Friday, December 14, 2018

Interview with Christine Grabowski, DICKENSEN ACADEMY


Can you give us a brief overview of your latest book? Is it part of a series?
Dickensen Academy is a young YA contemporary fantasy that bridges the gap between MG and YA. It is about a fourteen-year-old girl, Autumn, who is invited to a fine arts boarding school in the secluded mountains of the Pacific Northwest. However, she soon realizes the faculty is secretly teaching dream telepathy.

As Autumn uncovers more about the dark side of the high school and struggles with its curriculum, she questions whether Dickensen Academy is where she truly belongs. When tragedy strikes, Autumn must learn to believe in her own power and stand up to her greatest fear or risk having her memories destroyed to protect the school’s secrets. 

Although the premise is considered a paranormal or a fantasy, the focus of the book is as much about Autumn’s relationships with her friends and family and her struggles in school and for independence—something many teens can relate to.

The book was written as a standalone with series potential. But now that readers are asking for more, I’m planning to make it into a four-book series, one book for each year of high school.

Are you currently under a traditional publishing contract for future books or do you have manuscripts that you will self-publish? Are you doing both?
Dickensen Academy is traditionally published with a small publisher, The Wild Rose Press. Once I finish the sequel, I will present it to them as well. For non-Dickensen books I will likely try something different. I still dream of getting the huge publishing contract, so my book will be in bookstores around the country. But I would also consider self-publishing because I would like to have more control over parts of the process and higher royalties to help cover marketing expenses.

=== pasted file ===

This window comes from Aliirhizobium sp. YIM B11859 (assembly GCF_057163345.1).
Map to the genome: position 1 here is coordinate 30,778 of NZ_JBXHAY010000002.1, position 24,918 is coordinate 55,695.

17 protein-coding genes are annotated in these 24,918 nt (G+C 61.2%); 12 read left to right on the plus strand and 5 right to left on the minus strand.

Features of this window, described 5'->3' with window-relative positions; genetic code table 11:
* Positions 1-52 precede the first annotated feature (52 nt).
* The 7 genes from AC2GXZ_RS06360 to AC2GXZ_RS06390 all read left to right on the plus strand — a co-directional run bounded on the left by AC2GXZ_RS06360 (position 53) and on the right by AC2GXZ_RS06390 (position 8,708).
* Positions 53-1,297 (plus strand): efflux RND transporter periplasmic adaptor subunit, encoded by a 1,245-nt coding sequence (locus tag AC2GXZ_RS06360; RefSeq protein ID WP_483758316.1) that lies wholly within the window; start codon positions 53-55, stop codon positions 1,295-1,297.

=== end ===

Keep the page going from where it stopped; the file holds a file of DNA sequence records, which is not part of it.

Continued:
If you used a graphic designer/publisher’s designer, how involved were you during the creative process for your cover?
At The Wild Rose Press, the authors are involved in the design of the cover up to a point. We fill out a two-page worksheet with our vision of the cover as well as answer many questions about the book such as the mood, the plot, the key characters, etc. Then this worksheet is turned over to a professional graphic designer. Unless we have a huge problem with it, we are encouraged to go with it because the designers know what style of covers work best in the market.

What is your writing process? Do you listen to music or do you like silence?
My ideal environment is Starbucks. It provides the perfect level of background noise without interruption. However, most days I work at home, and the only sounds are my dogs barking or ringing their doorbell to go in and out about fifteen times each hour.

Do you outline your story or just go where your muse takes you?
I am somewhere between a plotter and a pantser. I always begin with some sort of an outline, but it tends to be most detailed at the beginning and the end. Once I start writing, I’m constantly adding to my outline as I come up with more details about my characters and plot.

Do you find it difficult to juggle your time between marketing your current book and writing your next book?